Orthodoxy in Hawaii

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The Main Altar Cross of the Russian Orthodox Church of Hawaii in Honolulu

Orthodox Christianity in Hawaii has a history beginning with the early Russian missions of the 19th century and continuing to the work of multiple Orthodox churches on the various islands that make up the state.


History of Hawaiian Orthodoxy

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Christianity in Hawaii

The first Christian service held in Hawaii was a Russian Orthodox Paschal service. Somewhere between 1792 and 1793, while traveling from Far East to what was then Russian America, a Russian trading ship stopped over in the Hawaiian Islands. The Russian Orthodox priest, not wanting to celebrate Pascha at sea, instructed the captain to disembark. The captain then told the priest that he feared the "natives" but was then told, "They will not harm us, for we are Orthodox, and we bear the Light of Christ to illumine their hearts." They disembarked and blessed a temporary altar under a newly built temple made out of palms and bamboo and adorned with a Znammeny icon of the Mother of God and the Christ Child. It was rumored that as they departed the priest left the icon used in the Paschal Liturgy. The ship's priest promised that, "We shall return and baptize these natives to the One, Holy, Catholic, and Apostolic Church."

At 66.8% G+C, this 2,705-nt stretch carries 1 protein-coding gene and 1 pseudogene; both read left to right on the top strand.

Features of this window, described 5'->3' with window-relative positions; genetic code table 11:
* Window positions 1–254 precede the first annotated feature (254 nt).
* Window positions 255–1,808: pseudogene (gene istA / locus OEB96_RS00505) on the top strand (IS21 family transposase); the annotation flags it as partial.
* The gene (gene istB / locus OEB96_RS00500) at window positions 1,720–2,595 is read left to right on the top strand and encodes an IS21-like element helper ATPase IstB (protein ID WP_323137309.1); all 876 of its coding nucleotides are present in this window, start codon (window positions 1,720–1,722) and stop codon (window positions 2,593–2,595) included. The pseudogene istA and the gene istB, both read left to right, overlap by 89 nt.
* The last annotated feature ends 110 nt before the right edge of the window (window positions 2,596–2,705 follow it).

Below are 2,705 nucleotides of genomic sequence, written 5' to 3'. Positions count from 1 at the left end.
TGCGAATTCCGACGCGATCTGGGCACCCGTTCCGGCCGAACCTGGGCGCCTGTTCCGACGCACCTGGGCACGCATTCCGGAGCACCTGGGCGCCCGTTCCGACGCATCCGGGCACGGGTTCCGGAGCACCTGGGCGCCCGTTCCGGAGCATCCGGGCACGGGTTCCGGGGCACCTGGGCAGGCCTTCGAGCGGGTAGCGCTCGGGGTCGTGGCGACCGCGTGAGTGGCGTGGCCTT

First Orthodox Chapels

Russian Fort Elizabeth as it was in 1815 on the Island of Kauai

In 1815, Russians built Hawaii's first Orthodox church; the Russian Orthodox chapel at Fort Elizabeth. On the Island of Kaua'i, three Russian forts were built: Fort Alexander, Fort Barclay, and Fort Elizabeth. Fort Alexander also housed a small Orthodox chapel, but Fort Elizabeth was the trading base for the new Russian-American Company in Hawaii. When King Kaumuali'i of Kaua'i ceded his kingdom to King Kamehameha the Great in 1816 following the tsar's refusal to annex Kaua'i due to political troubles in Russia, the forts were also ceded, and the Hawaiian Islands become one unified kingdom. The chapels ultimately fell into disrepair after Calvinist missionaries from the United States landed in 1820 after the death of King Kamehameha I.

Russian Artist's Sketch of King Kamehameha the Great of Hawaii